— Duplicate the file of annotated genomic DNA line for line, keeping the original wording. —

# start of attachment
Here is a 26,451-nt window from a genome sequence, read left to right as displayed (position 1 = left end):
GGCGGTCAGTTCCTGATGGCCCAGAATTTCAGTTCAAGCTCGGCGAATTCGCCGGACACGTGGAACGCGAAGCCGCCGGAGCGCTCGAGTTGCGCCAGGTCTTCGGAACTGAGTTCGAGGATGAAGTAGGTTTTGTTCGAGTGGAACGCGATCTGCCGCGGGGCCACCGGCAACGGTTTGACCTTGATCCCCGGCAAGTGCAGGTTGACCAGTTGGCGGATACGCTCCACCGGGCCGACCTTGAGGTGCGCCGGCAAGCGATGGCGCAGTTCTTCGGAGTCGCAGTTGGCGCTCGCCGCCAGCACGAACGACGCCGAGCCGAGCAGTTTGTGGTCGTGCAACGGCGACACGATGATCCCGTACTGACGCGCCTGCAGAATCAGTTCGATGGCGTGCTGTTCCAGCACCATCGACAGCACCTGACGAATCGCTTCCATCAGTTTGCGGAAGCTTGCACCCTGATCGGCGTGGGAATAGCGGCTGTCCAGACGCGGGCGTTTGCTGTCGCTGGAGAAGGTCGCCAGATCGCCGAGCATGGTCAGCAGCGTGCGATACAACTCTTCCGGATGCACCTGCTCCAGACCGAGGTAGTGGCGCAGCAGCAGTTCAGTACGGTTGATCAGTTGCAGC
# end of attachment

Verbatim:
Here is a 26,451-nt window from a genome sequence, read left to right as displayed (position 1 = left end):
GGCGGTCAGTTCCTGATGGCCCAGAATTTCAGTTCAAGCTCGGCGAATTCGCCGGACACGTGGAACGCGAAGCCGCCGGAGCGCTCGAGTTGCGCCAGGTCTTCGGAACTGAGTTCGAGGATGAAGTAGGTTTTGTTCGAGTGGAACGCGATCTGCCGCGGGGCCACCGGCAACGGTTTGACCTTGATCCCCGGCAAGTGCAGGTTGACCAGTTGGCGGATACGCTCCACCGGGCCGACCTTGAGGTGCGCCGGCAAGCGATGGCGCAGTTCTTCGGAGTCGCAGTTGGCGCTCGCCGCCAGCACGAACGACGCCGAGCCGAGCAGTTTGTGGTCGTGCAACGGCGACACGATGATCCCGTACTGACGCGCCTGCAGAATCAGTTCGATGGCGTGCTGTTCCAGCACCATCGACAGCACCTGACGAATCGCTTCCATCAGTTTGCGGAAGCTTGCACCCTGATCGGCGTGGGAATAGCGGCTGTCCAGACGCGGGCGTTTGCTGTCGCTGGAGAAGGTCGCCAGATCGCCGAGCATGGTCAGCAGCGTGCGATACAACTCTTCCGGATGCACCTGCTCCAGACCGAGGTAGTGGCGCAGCAGCAGTTCAGTACGGTTGATCAGTTGCAGC